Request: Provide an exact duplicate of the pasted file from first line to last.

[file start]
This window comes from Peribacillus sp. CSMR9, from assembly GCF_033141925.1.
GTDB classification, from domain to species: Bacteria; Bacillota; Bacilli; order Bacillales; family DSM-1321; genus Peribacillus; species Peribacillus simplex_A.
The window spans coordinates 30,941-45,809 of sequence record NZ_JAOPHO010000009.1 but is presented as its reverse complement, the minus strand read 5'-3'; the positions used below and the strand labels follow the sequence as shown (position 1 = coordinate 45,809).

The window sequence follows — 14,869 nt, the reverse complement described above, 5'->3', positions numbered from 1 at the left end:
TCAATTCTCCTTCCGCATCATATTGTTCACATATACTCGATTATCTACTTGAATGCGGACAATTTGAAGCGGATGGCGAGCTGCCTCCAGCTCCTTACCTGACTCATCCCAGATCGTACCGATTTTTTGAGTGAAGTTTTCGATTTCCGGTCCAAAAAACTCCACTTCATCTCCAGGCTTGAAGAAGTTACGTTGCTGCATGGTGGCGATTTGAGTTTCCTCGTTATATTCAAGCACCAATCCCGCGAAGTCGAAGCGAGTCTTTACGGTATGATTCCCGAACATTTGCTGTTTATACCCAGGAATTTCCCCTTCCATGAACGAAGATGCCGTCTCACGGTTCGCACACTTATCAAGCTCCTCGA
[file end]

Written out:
This window comes from Peribacillus sp. CSMR9, from assembly GCF_033141925.1.
GTDB classification, from domain to species: Bacteria; Bacillota; Bacilli; order Bacillales; family DSM-1321; genus Peribacillus; species Peribacillus simplex_A.
The window spans coordinates 30,941-45,809 of sequence record NZ_JAOPHO010000009.1 but is presented as its reverse complement, the minus strand read 5'-3'; the positions used below and the strand labels follow the sequence as shown (position 1 = coordinate 45,809).

The window sequence follows — 14,869 nt, the reverse complement described above, 5'->3', positions numbered from 1 at the left end:
TCAATTCTCCTTCCGCATCATATTGTTCACATATACTCGATTATCTACTTGAATGCGGACAATTTGAAGCGGATGGCGAGCTGCCTCCAGCTCCTTACCTGACTCATCCCAGATCGTACCGATTTTTTGAGTGAAGTTTTCGATTTCCGGTCCAAAAAACTCCACTTCATCTCCAGGCTTGAAGAAGTTACGTTGCTGCATGGTGGCGATTTGAGTTTCCTCGTTATATTCAAGCACCAATCCCGCGAAGTCGAAGCGAGTCTTTACGGTATGATTCCCGAACATTTGCTGTTTATACCCAGGAATTTCCCCTTCCATGAACGAAGATGCCGTCTCACGGTTCGCACACTTATCAAGCTCCTCGA